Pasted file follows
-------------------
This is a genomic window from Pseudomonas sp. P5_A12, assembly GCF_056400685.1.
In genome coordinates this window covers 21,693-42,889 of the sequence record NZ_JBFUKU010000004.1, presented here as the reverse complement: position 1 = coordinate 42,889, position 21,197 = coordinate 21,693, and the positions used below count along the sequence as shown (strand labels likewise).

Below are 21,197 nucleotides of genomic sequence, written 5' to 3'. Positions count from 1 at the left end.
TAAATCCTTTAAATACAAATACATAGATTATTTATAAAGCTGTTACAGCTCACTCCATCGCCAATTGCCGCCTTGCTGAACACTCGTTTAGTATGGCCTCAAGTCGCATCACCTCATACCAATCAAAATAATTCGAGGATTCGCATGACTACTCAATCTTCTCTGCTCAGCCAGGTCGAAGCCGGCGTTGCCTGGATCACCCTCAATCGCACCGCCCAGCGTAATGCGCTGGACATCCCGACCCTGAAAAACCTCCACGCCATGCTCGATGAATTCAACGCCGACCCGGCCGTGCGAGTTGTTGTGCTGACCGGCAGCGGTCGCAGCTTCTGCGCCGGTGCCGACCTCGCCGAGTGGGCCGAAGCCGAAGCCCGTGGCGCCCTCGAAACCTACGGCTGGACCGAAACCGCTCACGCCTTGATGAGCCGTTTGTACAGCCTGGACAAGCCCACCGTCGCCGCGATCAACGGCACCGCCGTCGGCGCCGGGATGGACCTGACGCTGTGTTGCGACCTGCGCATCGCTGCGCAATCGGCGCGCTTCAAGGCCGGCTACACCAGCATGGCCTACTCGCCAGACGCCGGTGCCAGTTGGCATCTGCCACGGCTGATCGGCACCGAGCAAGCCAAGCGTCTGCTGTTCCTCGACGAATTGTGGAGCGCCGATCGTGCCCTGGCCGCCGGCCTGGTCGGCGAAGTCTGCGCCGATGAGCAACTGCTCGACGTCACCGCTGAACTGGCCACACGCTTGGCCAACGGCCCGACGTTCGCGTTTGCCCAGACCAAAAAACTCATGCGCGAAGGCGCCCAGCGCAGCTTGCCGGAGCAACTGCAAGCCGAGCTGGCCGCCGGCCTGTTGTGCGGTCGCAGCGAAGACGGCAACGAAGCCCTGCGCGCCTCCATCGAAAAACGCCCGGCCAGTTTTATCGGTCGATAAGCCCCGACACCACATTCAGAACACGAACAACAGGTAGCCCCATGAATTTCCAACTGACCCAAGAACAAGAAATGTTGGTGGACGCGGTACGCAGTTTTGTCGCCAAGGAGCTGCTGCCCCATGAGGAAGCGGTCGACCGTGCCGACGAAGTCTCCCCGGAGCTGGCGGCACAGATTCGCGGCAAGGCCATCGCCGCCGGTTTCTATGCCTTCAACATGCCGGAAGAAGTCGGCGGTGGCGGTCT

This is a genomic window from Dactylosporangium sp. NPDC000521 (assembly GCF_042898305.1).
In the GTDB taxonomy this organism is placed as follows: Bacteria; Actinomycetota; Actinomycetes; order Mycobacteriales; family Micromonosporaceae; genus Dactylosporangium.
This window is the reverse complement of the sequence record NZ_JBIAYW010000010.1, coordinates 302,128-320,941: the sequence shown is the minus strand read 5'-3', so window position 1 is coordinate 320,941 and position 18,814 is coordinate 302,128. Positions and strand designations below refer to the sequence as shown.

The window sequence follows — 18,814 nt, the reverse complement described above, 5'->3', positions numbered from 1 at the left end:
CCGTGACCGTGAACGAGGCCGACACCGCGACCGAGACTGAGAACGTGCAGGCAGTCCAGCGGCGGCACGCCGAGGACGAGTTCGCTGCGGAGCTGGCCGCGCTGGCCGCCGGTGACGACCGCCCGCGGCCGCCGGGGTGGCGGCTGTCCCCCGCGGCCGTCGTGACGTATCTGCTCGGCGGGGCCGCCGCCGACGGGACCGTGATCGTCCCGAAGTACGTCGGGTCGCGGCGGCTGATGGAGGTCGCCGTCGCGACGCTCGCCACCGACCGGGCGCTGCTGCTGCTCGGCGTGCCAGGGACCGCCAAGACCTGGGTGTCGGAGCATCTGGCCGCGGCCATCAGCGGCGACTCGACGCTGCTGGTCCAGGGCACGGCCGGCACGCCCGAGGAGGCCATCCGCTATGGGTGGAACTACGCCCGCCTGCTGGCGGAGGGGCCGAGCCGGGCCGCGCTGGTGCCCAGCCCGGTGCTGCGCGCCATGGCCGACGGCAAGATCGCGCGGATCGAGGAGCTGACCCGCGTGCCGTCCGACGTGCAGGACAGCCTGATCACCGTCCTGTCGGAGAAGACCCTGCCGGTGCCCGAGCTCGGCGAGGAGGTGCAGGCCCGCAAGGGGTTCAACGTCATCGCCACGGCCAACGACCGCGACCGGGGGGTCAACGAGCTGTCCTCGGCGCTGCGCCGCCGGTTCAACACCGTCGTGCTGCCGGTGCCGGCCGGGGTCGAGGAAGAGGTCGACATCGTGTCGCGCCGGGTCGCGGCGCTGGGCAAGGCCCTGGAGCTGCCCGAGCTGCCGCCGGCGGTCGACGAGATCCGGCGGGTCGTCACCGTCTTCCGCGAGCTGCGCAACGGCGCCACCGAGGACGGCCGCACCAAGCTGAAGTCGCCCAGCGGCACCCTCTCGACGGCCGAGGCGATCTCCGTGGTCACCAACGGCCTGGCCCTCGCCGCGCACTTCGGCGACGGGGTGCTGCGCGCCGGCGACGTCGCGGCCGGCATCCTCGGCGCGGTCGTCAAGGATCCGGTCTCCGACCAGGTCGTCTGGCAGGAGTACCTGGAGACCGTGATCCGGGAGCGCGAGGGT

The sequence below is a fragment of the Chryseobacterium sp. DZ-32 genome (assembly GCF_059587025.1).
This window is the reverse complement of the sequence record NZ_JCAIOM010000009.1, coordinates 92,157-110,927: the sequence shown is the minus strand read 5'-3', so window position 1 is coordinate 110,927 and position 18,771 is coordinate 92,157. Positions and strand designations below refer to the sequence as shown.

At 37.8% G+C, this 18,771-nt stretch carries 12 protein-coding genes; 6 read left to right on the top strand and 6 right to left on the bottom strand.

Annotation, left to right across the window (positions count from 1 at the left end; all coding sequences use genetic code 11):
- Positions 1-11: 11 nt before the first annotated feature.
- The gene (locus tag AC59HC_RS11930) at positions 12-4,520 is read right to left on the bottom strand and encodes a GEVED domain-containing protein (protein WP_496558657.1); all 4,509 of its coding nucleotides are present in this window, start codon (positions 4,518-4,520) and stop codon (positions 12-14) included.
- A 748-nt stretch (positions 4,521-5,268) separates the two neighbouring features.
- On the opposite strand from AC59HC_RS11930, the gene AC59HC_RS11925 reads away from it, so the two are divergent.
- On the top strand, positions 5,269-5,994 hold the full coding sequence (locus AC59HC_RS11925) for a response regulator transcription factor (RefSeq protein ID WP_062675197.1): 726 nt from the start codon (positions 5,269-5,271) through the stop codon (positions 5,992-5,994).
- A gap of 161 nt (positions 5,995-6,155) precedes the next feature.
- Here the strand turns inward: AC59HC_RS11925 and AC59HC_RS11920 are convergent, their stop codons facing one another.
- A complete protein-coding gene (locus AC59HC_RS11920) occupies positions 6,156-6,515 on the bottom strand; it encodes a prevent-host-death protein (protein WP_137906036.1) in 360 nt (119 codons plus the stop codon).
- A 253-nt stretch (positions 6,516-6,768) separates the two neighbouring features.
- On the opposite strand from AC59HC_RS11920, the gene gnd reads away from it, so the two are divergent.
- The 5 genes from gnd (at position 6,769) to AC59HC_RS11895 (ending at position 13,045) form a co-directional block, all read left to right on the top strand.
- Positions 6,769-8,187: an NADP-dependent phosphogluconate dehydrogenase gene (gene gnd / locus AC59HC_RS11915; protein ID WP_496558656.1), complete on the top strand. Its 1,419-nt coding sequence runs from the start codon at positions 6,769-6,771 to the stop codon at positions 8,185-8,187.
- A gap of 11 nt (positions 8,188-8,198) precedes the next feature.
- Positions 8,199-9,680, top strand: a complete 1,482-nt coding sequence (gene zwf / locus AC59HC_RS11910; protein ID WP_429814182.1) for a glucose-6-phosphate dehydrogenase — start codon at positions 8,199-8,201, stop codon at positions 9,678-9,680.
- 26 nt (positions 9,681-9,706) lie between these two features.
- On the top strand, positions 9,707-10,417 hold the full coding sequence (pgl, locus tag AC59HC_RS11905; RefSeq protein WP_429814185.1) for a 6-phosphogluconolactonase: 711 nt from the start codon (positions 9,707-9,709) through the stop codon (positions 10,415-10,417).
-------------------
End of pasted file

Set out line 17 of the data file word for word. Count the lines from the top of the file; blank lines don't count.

- On the opposite strand from AC59HC_RS11930, the gene AC59HC_RS11925 reads away from it, so the two are divergent.